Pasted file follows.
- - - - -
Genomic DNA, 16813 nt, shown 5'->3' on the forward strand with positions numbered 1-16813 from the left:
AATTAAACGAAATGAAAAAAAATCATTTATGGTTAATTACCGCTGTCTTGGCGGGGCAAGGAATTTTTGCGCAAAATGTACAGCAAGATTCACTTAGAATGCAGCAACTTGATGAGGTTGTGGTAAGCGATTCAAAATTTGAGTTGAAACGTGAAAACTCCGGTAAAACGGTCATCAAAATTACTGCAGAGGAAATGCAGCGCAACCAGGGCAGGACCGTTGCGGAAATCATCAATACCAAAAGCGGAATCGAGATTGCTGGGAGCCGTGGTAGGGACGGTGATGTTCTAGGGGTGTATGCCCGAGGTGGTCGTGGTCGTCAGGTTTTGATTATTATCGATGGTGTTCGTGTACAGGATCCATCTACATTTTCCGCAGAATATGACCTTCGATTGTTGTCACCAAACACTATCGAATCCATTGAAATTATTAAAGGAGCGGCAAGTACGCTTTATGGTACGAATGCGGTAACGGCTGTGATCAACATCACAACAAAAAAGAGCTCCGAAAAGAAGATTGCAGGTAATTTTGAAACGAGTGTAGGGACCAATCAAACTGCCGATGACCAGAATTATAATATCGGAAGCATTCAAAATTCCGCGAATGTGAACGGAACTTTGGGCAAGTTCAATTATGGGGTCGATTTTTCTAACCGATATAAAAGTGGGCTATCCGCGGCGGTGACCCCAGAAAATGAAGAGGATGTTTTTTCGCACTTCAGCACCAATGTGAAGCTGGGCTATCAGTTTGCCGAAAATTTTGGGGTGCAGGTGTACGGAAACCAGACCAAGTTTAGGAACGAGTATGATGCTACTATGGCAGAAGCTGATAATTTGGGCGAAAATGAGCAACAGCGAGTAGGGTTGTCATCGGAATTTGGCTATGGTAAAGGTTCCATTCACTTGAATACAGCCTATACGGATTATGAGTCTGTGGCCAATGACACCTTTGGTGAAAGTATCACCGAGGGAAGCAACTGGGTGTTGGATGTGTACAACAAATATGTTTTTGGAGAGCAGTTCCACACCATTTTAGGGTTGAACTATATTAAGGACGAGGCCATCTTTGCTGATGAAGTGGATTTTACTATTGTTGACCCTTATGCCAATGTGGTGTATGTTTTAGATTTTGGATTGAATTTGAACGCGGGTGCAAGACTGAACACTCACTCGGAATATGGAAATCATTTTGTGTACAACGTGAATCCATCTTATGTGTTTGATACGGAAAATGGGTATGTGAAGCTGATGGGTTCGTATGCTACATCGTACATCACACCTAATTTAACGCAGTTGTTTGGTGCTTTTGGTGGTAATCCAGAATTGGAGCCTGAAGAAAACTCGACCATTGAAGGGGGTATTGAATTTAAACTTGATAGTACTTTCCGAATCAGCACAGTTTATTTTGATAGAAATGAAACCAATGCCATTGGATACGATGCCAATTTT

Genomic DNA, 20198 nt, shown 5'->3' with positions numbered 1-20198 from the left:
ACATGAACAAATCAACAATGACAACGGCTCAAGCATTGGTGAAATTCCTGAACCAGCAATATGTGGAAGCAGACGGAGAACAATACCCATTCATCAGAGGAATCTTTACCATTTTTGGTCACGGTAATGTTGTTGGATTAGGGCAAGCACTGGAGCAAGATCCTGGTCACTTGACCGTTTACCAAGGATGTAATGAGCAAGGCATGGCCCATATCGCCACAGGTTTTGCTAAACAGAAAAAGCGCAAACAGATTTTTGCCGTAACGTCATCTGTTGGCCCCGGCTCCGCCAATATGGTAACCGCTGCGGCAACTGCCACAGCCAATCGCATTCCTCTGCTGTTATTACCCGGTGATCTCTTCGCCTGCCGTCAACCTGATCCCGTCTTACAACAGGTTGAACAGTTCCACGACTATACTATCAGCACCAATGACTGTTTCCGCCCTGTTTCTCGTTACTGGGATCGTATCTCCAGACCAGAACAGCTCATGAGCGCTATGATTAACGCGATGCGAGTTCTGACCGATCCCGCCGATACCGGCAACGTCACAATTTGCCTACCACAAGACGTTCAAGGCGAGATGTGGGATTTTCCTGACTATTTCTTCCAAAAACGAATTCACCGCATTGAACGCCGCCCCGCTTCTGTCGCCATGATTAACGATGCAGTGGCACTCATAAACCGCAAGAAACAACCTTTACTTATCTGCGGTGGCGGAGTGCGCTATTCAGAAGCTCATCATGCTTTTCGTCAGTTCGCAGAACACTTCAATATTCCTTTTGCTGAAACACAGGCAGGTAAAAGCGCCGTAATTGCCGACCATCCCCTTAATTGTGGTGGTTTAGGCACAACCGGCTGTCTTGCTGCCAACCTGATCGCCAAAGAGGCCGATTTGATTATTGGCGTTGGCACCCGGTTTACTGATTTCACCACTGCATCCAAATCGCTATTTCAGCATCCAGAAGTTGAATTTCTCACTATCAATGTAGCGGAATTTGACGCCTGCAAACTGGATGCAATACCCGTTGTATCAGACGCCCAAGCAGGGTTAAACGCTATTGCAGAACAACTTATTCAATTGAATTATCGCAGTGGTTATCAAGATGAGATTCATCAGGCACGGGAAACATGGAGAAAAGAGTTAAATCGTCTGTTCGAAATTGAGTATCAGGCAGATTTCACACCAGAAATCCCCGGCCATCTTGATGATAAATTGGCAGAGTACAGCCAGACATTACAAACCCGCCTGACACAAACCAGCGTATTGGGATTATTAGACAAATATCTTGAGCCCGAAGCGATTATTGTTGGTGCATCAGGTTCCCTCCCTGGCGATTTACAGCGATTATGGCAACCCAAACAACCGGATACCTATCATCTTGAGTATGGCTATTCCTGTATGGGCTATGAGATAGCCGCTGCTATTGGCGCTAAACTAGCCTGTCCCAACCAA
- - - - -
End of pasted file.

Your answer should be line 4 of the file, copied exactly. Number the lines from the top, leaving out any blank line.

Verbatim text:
ACATGAACAAATCAACAATGACAACGGCTCAAGCATTGGTGAAATTCCTGAACCAGCAATATGTGGAAGCAGACGGAGAACAATACCCATTCATCAGAGGAATCTTTACCATTTTTGGTCACGGTAATGTTGTTGGATTAGGGCAAGCACTGGAGCAAGATCCTGGTCACTTGACCGTTTACCAAGGATGTAATGAGCAAGGCATGGCCCATATCGCCACAGGTTTTGCTAAACAGAAAAAGCGCAAACAGATTTTTGCCGTAACGTCATCTGTTGGCCCCGGCTCCGCCAATATGGTAACCGCTGCGGCAACTGCCACAGCCAATCGCATTCCTCTGCTGTTATTACCCGGTGATCTCTTCGCCTGCCGTCAACCTGATCCCGTCTTACAACAGGTTGAACAGTTCCACGACTATACTATCAGCACCAATGACTGTTTCCGCCCTGTTTCTCGTTACTGGGATCGTATCTCCAGACCAGAACAGCTCATGAGCGCTATGATTAACGCGATGCGAGTTCTGACCGATCCCGCCGATACCGGCAACGTCACAATTTGCCTACCACAAGACGTTCAAGGCGAGATGTGGGATTTTCCTGACTATTTCTTCCAAAAACGAATTCACCGCATTGAACGCCGCCCCGCTTCTGTCGCCATGATTAACGATGCAGTGGCACTCATAAACCGCAAGAAACAACCTTTACTTATCTGCGGTGGCGGAGTGCGCTATTCAGAAGCTCATCATGCTTTTCGTCAGTTCGCAGAACACTTCAATATTCCTTTTGCTGAAACACAGGCAGGTAAAAGCGCCGTAATTGCCGACCATCCCCTTAATTGTGGTGGTTTAGGCACAACCGGCTGTCTTGCTGCCAACCTGATCGCCAAAGAGGCCGATTTGATTATTGGCGTTGGCACCCGGTTTACTGATTTCACCACTGCATCCAAATCGCTATTTCAGCATCCAGAAGTTGAATTTCTCACTATCAATGTAGCGGAATTTGACGCCTGCAAACTGGATGCAATACCCGTTGTATCAGACGCCCAAGCAGGGTTAAACGCTATTGCAGAACAACTTATTCAATTGAATTATCGCAGTGGTTATCAAGATGAGATTCATCAGGCACGGGAAACATGGAGAAAAGAGTTAAATCGTCTGTTCGAAATTGAGTATCAGGCAGATTTCACACCAGAAATCCCCGGCCATCTTGATGATAAATTGGCAGAGTACAGCCAGACATTACAAACCCGCCTGACACAAACCAGCGTATTGGGATTATTAGACAAATATCTTGAGCCCGAAGCGATTATTGTTGGTGCATCAGGTTCCCTCCCTGGCGATTTACAGCGATTATGGCAACCCAAACAACCGGATACCTATCATCTTGAGTATGGCTATTCCTGTATGGGCTATGAGATAGCCGCTGCTATTGGCGCTAAACTAGCCTGTCCCAACCAA